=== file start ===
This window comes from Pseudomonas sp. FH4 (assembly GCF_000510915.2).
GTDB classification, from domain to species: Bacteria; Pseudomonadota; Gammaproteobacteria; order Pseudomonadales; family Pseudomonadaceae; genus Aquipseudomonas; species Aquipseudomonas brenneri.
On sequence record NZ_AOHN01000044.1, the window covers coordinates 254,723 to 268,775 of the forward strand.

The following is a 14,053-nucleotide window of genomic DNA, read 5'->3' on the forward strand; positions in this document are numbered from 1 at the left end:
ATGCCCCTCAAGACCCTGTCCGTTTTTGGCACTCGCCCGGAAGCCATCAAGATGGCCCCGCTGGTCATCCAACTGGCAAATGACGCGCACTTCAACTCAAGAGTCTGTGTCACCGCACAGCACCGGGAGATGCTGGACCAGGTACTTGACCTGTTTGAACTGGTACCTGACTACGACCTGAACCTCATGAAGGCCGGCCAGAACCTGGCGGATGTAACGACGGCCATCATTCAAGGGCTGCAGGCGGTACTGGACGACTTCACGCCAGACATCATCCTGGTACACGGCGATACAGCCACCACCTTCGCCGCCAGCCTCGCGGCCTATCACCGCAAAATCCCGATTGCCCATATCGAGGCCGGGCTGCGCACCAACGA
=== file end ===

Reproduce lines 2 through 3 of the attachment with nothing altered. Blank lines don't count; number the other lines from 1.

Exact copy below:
GTDB classification, from domain to species: Bacteria; Pseudomonadota; Gammaproteobacteria; order Pseudomonadales; family Pseudomonadaceae; genus Aquipseudomonas; species Aquipseudomonas brenneri.
On sequence record NZ_AOHN01000044.1, the window covers coordinates 254,723 to 268,775 of the forward strand.